Join as author Sharon K. Solomon narrates the journey of a Native American runner as he runs his way to the Olympics. Hopi Pueblo runner, Lewis Tewanima was forced from his village into a government boarding school, where he was prohibited from practicing his native language and traditions. He found that running was a way to bridge the gap between his Indian heritage and American culture, and his talent led him to the 1912 Olympics and a silver medal. Young readers will be inspired by this biography. To honor his life, a race is held in Second Mesa, Arizona, every Labor Day.
- Author: Sharon K. Solomon
- Hardcover 32 pages
- Publisher: Pelican Publishing (February 15, 2014)
- ISBN-10: 1455619418
- Product Dimensions: 11 x 8.7 x 0.5 inches
Sharon K. Solomon spent 35 years working as an elementary reading specialist in Berkeley Heights, New Jersey, before migrating south and retiring in Lansdowne, VA. Solomon began writing children’s books in her final years as an educator, and has continued writing a variety of children’s genres including plays, picture books, early chapter books, and middle grade fiction and historical fiction. She gets her ideas from her grandchildren and from her travel and everyday experiences. Solomon is an active member of the Society of Children’s Book Writers and Illustrators, and she is also a member of a local writing critique group in Lansdowne, VA where she resides. She received her BA in Elementary Education from Pennsylvania State University, and she received her MA in education from Temple University in Philadelphia, PA. When she is not writing, she enjoys volunteering at the Loudoun Museum in Leesburg, VA, and tutoring for Spanish speaking adults.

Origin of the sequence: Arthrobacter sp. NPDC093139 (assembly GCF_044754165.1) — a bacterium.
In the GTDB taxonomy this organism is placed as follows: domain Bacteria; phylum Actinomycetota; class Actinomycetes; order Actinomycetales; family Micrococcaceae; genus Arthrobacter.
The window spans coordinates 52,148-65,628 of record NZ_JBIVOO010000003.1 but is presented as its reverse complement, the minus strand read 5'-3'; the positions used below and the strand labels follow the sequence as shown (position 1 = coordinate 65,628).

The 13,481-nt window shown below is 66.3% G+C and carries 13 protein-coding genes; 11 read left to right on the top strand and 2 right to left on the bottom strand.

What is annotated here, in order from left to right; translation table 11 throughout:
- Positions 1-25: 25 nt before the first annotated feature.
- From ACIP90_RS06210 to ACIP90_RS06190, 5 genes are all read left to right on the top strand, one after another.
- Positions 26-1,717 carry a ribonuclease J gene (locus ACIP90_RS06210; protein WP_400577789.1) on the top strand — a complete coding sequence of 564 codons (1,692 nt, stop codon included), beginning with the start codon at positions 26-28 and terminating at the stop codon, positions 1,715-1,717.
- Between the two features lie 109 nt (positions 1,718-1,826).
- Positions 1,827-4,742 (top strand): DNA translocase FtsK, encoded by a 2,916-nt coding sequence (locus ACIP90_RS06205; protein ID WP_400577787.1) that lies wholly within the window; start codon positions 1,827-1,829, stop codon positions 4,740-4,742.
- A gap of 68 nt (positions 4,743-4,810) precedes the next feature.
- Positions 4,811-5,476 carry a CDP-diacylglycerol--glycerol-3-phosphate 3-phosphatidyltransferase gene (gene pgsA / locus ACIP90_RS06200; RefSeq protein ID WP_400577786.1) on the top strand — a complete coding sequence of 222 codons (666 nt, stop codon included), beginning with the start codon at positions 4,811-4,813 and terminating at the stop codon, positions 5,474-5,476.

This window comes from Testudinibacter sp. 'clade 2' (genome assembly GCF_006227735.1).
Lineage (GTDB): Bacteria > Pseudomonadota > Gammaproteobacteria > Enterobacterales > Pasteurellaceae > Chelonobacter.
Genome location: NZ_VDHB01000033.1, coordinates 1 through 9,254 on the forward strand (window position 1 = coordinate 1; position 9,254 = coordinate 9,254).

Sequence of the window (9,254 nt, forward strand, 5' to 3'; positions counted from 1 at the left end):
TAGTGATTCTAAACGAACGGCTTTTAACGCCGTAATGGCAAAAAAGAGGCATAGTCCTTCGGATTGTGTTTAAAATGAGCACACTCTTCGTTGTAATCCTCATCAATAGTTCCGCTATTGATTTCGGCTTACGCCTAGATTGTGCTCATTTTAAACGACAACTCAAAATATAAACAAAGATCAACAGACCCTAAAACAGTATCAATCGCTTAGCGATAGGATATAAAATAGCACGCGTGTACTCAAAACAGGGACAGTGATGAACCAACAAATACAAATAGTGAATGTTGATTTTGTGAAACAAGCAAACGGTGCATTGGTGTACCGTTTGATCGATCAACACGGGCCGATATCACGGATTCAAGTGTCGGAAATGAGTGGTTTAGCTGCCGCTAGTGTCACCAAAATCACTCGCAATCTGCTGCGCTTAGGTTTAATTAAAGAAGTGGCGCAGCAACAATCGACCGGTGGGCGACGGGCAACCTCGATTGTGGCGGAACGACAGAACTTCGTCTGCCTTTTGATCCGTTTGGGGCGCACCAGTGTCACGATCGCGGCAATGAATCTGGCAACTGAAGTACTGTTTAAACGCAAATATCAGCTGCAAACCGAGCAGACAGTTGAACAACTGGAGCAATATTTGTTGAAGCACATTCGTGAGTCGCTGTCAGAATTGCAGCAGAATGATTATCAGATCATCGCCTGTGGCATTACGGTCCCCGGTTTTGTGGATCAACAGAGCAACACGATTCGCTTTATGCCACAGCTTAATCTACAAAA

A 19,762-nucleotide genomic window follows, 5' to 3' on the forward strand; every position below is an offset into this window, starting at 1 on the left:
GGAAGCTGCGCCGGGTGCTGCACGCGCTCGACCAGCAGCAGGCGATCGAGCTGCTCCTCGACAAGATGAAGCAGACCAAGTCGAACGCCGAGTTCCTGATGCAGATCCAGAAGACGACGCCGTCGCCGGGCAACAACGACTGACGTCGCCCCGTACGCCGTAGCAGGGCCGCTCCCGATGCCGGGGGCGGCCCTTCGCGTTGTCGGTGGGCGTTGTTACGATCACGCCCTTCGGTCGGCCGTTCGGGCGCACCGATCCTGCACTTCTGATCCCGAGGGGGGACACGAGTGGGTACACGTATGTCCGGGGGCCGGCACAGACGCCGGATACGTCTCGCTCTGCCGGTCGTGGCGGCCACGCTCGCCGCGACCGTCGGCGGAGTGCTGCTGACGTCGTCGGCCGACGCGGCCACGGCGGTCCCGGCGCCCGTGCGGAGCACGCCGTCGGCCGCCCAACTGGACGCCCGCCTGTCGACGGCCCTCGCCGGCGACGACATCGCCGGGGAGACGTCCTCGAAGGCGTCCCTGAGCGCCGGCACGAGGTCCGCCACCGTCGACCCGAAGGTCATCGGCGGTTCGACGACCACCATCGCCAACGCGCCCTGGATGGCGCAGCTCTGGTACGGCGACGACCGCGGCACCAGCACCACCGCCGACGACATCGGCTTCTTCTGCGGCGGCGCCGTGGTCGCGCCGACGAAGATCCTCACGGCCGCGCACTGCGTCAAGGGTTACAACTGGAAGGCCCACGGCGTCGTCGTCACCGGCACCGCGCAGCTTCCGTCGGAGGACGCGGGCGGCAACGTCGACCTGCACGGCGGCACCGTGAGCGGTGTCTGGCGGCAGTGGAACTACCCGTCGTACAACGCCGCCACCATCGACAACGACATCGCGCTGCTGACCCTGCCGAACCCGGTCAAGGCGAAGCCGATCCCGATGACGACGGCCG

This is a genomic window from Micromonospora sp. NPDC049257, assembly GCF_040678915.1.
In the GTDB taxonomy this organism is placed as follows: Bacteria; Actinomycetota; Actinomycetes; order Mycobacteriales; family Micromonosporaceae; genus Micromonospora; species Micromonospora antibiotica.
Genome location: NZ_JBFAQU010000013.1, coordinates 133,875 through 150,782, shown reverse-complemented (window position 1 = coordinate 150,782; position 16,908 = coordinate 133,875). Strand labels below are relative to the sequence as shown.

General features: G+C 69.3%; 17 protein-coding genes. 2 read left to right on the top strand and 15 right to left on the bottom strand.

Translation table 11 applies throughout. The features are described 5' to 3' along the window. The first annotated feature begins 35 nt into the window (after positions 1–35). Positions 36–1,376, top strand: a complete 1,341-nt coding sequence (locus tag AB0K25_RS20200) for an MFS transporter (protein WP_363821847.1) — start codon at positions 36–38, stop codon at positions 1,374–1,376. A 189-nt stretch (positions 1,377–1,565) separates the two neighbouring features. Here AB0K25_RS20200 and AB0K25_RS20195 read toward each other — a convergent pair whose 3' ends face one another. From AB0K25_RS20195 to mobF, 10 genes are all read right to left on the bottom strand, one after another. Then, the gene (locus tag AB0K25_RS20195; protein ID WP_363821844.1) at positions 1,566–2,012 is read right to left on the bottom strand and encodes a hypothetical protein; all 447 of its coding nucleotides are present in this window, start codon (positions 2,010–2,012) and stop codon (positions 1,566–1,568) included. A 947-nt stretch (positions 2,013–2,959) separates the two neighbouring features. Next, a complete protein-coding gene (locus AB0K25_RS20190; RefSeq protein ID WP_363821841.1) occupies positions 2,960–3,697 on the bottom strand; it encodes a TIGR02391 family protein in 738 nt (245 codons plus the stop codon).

The Hopi reservation is located in northeastern Arizona, an area they have inhabited since the 12th century. The Hopi live on top of and around three steep mesas in the desert highlands of northern Arizona. One of the oldest continuously inhabited villages in North America is Old Oraibi, established around 1050 A.D on what is now known as Third Mesa.
Lewis Tewanima once ran 120 miles round-trip just to watch the trains go by. Life in his Hopi village was simple and peaceful, until he was forced to leave it and attend government boarding schools, first in New Mexico and then in Pennsylvania. Made to abandon his family and culture, Lewis vowed not to abandon his running. At Carlisle Indian School, he convinced Coach Warner that he could run. Eventually Tewanima won the Olympic silver medal record for the 10,000-meter race in 1912, but he found peace again in his Hopi mesa village, where he remained for almost 60 years.
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